Software⁃defined networking (SDN) is a promising technology for next⁃generation networking and has attracted much attention from academics, network equipment manufacturer, network operators, and service providers. It has found applications in mobile, data center, and enterprise networks. The SDN architecture has a centralized, programmable control plane that is separate from the data plane. SDN also provides the ability to control and manage virtualized resources and networks without requiring new hardware technologies. This is a major shift in networking technologies.
The ITU⁃T has been engaged in SDN standardization, and the European Telecommunications Standard Institute (ETSI) has been working on network function virtualization (NFV), which complements SDN. The Open Network Foundation (ONF) is a non⁃profit organization dedicated to promoting the adoption of open SDN. Recently, much work has been done on SDN to meet future network requirements.
Network virtualization creates multiple virtual infrastructures within a deployed infrastructure. These virtualized infrastructures can be created over a single physical infrastructure. Each virtual network can be isolated from each other and programmed to meet user requirements in terms of resource functionality and capacity. This ensures that appropriate network resources are provided to the user.
The SDN framework includes programmable control plane, data⁃forwarding plane abstraction, and methods to map the virtualized infrastructures onto the underlying physical network infrastructure.
Key issues to be addressed are network resource isolation, network abstraction, topology awareness, quick reconfigurability, performance, programmability, management, mobility, security, and wireless network access.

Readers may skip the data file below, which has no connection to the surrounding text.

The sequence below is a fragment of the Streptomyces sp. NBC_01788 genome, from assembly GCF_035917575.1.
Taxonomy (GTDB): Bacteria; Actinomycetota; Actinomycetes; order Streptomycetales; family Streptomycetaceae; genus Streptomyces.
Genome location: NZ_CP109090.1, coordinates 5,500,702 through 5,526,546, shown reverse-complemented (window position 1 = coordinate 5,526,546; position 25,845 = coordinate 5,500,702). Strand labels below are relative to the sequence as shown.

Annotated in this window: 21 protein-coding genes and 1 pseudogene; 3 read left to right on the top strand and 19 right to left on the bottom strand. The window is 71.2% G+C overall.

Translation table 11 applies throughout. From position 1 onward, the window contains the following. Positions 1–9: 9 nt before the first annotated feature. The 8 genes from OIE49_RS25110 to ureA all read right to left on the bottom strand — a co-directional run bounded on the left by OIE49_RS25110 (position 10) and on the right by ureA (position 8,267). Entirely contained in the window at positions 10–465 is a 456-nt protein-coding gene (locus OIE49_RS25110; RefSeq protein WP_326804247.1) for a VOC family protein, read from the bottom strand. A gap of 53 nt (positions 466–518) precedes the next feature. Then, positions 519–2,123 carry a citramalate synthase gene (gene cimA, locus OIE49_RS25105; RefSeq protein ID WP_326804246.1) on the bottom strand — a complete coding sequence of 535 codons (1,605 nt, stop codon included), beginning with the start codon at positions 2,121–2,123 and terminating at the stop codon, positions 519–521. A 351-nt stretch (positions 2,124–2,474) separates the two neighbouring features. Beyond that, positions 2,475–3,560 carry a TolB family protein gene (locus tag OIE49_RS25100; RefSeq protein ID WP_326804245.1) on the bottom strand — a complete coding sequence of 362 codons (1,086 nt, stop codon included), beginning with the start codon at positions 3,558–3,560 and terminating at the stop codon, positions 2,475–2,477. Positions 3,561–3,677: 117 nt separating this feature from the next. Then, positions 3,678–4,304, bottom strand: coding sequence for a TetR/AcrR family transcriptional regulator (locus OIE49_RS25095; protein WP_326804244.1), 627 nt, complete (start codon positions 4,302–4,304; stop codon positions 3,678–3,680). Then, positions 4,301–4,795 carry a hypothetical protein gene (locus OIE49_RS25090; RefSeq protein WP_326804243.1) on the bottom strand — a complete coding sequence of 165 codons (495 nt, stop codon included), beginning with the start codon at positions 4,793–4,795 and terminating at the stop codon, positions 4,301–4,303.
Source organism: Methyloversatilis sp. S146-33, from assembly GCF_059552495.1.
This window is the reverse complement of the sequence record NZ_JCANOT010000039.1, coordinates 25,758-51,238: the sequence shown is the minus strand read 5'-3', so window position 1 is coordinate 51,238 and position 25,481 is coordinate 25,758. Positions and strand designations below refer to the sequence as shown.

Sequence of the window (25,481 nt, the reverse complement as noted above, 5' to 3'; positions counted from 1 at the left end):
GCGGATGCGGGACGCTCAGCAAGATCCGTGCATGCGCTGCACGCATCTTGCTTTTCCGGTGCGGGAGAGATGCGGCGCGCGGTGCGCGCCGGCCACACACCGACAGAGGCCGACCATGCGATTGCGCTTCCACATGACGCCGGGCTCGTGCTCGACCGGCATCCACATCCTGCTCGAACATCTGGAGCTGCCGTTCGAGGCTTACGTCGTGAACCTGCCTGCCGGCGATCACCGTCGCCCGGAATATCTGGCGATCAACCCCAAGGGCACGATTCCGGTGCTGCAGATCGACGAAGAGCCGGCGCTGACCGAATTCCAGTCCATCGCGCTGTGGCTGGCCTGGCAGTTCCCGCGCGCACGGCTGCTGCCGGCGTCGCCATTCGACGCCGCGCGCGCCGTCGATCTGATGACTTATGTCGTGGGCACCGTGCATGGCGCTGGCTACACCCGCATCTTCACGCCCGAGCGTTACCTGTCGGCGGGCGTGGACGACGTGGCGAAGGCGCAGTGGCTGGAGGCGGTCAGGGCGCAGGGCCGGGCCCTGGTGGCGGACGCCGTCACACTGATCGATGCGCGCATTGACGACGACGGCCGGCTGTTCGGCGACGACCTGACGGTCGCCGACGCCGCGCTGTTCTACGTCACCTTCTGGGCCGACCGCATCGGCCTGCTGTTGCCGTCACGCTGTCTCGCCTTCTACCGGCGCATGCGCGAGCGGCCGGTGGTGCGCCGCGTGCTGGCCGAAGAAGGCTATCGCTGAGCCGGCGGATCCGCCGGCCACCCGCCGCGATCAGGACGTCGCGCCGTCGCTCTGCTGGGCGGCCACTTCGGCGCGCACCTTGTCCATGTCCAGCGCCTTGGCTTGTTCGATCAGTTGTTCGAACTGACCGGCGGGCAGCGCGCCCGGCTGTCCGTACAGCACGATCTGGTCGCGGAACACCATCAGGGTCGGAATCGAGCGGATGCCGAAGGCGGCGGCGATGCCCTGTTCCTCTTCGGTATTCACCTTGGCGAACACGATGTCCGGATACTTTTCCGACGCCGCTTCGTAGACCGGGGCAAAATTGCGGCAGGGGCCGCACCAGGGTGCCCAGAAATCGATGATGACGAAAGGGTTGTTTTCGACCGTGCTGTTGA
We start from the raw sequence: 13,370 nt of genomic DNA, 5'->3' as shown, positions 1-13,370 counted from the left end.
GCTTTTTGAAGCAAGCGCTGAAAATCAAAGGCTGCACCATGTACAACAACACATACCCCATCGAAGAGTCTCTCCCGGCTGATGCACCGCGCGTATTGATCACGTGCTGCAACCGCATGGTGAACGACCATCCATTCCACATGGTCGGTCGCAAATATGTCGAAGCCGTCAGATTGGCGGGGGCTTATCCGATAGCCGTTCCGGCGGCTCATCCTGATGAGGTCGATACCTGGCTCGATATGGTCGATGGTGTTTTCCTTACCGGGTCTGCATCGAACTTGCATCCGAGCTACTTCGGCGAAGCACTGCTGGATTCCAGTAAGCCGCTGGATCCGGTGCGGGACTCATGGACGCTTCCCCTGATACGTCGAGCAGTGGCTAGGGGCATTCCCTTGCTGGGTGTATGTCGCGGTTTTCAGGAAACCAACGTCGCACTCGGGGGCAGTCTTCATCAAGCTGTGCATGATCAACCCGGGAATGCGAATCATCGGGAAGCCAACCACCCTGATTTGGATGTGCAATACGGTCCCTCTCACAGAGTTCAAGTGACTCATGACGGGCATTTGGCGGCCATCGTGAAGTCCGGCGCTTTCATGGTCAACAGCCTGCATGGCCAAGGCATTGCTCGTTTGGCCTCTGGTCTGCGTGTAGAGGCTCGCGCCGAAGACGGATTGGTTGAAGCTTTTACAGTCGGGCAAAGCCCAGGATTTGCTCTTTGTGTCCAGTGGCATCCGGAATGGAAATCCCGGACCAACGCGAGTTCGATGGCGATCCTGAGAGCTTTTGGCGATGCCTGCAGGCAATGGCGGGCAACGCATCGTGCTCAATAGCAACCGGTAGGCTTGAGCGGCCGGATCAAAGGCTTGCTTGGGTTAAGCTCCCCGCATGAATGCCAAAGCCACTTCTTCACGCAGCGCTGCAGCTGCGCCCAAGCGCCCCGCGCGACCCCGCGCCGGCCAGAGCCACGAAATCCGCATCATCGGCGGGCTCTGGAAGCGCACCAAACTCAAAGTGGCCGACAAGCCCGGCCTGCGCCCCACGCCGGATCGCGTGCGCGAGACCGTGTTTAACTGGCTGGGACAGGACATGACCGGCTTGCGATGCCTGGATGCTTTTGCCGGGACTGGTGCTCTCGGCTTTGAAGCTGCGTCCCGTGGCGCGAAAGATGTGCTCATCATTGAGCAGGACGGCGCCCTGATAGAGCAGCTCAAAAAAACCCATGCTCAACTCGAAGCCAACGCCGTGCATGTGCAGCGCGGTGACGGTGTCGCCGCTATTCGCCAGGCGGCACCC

We received strong response to this call for papers on SDN from network operators, equipment manufacturers, universities, and research institutes. Following a peer⁃review process, we selected nine papers for inclusion in this special issue.
The first paper, “Network Function Virtualization Technology: Progess and Standardization” discusses the main challenges in SDN faced by network carriers. This paper also discusses current standardization activities and research on NFV related to SDN.
The second paper, “Service Parameter Exposure and Dynamic Service Negotiation in SDN Environments,” discusses the ability of SDN to facilitate dynamic provisioning of network services. The paper focuses on two main aspects of the SDN framework: network abstraction and dynamic parameter exposure and negotiation.
The third paper, “SDN⁃Based Broadband Network for Cloud Services,” discusses how SDN/NFV will be vital for constructing cloud⁃oriented broadband infrastructure, especially within data center networks and for interconnecting between data center networks. The authors propose SDN/NFV in broadband access to realize a virtualized residential gateway.
The fourth paper, “D⁃ZENIC: A Scalable Distributed SDN Controller Architecture,” describes a solution to minimizing the cost of network state distribution. This solution is a network control platform called D⁃ZNEIC that supports distributed deployment and linear scale⁃out by trading off complexity for scalability.
The fifth paper, “Software⁃Defined Cellular Mobile Network Solutions,” describes current research on and solutions for software⁃defined cellular networks. It also discusses related specifications and possible research directions.
The sixth paper, “SDN⁃Based Data Offloading for 5G Mobile Networks,” describes an integrated 4G/Wi⁃Fi architecture evolved with SDN abstraction in the mobile backhaul and enhanced components that facilitate the move towards 5G.
The seventh paper, “Integrating IPsec Within OpenFlow Architecture for Secure Group Communication,” discusses Internet Protocol security (IPsec) in the context of OpenFlow architecture and SDN.
The eighth paper, “Virtualized Wireless SDNs: Modelling Delay Through the Use of Stochastic Network Calculus,” describes a delay model for a software⁃defined wireless virtual network with some theoretical investigation into wireless SDN.
The final paper, “Load Balancing Fat⁃Tree on Long⁃Lived Flows: Avoiding Congestions in Data Center Network,” describes a dynamic load⁃balancing algorithm for fat tree in the context of SDN architecture.